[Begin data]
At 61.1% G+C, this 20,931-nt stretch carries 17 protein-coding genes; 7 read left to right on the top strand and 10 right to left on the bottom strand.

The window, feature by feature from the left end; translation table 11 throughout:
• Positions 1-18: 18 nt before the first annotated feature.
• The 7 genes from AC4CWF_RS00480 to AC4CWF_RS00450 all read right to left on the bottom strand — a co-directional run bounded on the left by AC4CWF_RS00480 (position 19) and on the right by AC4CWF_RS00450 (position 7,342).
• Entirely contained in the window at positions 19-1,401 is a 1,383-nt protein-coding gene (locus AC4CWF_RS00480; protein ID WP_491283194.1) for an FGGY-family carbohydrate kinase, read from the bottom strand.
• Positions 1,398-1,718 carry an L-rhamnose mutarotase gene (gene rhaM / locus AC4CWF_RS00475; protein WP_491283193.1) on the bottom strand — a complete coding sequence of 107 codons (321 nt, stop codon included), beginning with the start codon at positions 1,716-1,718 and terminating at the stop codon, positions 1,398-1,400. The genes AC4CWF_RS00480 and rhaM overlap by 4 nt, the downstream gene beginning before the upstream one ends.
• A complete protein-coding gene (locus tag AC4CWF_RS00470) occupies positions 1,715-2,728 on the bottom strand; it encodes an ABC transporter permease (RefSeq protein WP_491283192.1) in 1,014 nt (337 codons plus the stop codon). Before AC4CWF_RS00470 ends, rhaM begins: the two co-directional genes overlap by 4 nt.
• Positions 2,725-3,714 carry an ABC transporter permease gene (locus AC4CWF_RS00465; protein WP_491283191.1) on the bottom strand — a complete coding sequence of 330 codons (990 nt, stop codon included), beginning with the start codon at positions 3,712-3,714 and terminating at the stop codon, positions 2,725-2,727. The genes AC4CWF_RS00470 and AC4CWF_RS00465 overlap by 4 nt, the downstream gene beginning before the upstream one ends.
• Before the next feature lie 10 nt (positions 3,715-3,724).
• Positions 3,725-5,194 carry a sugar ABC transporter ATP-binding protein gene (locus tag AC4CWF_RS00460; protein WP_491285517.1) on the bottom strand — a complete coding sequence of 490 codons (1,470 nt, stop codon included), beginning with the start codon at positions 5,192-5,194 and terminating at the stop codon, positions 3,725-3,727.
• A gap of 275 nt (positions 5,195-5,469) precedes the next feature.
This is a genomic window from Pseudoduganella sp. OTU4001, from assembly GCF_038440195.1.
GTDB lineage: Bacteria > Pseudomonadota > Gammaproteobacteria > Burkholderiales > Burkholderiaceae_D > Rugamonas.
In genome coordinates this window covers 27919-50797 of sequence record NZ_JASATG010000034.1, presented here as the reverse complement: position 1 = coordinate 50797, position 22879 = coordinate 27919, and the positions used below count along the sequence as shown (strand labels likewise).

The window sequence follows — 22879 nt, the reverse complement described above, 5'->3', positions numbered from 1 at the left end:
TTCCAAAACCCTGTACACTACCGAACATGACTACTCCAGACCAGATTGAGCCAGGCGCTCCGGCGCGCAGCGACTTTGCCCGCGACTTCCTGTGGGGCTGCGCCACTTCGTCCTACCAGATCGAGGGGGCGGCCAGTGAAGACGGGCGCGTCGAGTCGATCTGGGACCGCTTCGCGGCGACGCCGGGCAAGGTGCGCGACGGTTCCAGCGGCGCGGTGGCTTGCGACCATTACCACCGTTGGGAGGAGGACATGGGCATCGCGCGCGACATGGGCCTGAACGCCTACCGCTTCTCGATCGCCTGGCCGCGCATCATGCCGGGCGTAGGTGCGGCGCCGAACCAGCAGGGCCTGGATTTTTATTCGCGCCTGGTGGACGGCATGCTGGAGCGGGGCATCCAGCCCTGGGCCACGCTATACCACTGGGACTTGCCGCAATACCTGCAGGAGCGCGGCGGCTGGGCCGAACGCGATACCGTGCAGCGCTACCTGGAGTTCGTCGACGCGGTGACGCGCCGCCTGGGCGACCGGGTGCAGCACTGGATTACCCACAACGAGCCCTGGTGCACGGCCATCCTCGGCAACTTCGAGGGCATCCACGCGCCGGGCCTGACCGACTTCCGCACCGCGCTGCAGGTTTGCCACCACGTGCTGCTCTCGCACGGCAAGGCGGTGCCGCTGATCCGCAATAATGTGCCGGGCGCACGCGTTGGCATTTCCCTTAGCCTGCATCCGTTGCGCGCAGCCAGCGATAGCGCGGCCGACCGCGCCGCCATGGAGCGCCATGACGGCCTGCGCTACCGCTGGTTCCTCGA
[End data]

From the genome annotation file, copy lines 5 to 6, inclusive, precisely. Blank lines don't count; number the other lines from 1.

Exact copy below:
• Entirely contained in the window at positions 19-1,401 is a 1,383-nt protein-coding gene (locus AC4CWF_RS00480; protein ID WP_491283194.1) for an FGGY-family carbohydrate kinase, read from the bottom strand.
• Positions 1,398-1,718 carry an L-rhamnose mutarotase gene (gene rhaM / locus AC4CWF_RS00475; protein WP_491283193.1) on the bottom strand — a complete coding sequence of 107 codons (321 nt, stop codon included), beginning with the start codon at positions 1,716-1,718 and terminating at the stop codon, positions 1,398-1,400. The genes AC4CWF_RS00480 and rhaM overlap by 4 nt, the downstream gene beginning before the upstream one ends.